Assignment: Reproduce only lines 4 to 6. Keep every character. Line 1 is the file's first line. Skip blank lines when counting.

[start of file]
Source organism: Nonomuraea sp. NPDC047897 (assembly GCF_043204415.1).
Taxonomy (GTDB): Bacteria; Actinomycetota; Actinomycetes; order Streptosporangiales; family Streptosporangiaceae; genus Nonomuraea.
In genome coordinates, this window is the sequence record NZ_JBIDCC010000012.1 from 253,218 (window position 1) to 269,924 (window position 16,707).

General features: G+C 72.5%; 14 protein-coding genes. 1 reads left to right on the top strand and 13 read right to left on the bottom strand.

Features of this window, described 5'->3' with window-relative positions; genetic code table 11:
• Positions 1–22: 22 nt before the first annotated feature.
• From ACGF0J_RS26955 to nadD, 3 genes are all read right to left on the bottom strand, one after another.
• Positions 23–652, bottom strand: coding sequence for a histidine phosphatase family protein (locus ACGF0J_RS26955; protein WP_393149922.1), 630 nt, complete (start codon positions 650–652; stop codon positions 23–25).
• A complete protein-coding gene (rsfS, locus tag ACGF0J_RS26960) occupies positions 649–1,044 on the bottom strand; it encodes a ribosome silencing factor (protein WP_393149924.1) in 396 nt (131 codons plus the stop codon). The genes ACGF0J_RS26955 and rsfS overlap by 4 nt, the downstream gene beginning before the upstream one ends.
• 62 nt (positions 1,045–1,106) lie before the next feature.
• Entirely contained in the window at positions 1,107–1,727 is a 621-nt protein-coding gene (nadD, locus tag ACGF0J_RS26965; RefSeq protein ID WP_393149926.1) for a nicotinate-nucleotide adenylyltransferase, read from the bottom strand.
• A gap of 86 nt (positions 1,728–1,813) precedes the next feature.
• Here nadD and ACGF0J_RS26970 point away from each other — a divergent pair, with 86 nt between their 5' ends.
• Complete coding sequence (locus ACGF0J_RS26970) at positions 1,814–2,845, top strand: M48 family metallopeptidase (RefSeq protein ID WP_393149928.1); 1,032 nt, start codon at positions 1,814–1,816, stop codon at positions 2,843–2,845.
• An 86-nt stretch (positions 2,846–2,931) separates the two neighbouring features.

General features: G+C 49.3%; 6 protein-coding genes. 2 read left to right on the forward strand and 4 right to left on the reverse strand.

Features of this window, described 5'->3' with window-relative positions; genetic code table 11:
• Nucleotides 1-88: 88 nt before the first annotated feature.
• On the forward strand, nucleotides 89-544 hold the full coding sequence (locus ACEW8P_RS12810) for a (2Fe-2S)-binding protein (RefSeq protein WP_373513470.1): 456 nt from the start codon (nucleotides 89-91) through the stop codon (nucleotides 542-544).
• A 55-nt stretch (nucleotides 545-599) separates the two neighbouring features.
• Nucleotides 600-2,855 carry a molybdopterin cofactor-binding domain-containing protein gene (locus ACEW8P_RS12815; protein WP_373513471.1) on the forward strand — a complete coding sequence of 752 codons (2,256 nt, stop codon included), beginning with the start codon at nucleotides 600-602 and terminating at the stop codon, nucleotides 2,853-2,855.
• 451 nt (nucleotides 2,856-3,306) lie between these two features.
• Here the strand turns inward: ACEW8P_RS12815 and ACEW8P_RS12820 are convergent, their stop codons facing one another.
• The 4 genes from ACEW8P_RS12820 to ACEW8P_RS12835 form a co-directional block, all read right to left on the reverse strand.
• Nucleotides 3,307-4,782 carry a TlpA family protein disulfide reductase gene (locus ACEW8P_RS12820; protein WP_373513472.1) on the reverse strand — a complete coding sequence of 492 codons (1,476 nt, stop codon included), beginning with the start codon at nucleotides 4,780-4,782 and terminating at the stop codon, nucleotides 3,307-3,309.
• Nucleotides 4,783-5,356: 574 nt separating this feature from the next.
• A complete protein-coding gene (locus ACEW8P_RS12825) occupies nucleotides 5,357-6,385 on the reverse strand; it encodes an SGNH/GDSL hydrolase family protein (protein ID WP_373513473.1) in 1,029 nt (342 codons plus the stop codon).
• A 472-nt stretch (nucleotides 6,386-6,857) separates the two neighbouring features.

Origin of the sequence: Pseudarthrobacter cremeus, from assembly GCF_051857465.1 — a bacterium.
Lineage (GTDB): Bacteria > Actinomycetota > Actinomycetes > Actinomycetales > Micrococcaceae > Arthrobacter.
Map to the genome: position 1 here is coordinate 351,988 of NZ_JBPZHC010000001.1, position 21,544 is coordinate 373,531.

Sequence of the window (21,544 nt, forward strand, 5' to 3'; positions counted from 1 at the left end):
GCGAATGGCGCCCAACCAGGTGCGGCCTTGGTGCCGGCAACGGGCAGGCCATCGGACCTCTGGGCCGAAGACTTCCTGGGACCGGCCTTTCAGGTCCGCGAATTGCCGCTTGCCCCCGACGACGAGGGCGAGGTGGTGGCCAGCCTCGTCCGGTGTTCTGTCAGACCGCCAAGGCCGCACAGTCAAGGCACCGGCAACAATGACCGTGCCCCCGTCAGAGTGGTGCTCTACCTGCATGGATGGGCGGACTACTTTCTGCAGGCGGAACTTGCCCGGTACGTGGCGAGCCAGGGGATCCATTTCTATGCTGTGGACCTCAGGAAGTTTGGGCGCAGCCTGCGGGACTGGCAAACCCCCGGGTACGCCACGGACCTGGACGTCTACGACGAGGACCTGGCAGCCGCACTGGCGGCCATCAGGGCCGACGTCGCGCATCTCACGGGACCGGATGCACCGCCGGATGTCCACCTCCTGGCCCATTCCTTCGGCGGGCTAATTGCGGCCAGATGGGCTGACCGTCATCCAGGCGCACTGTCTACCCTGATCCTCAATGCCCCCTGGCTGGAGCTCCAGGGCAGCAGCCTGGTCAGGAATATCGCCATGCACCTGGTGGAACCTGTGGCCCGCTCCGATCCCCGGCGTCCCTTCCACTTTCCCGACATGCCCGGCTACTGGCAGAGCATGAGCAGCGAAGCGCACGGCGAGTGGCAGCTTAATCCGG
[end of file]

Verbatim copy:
General features: G+C 72.5%; 14 protein-coding genes. 1 reads left to right on the top strand and 13 read right to left on the bottom strand.

Features of this window, described 5'->3' with window-relative positions; genetic code table 11:
• Positions 1–22: 22 nt before the first annotated feature.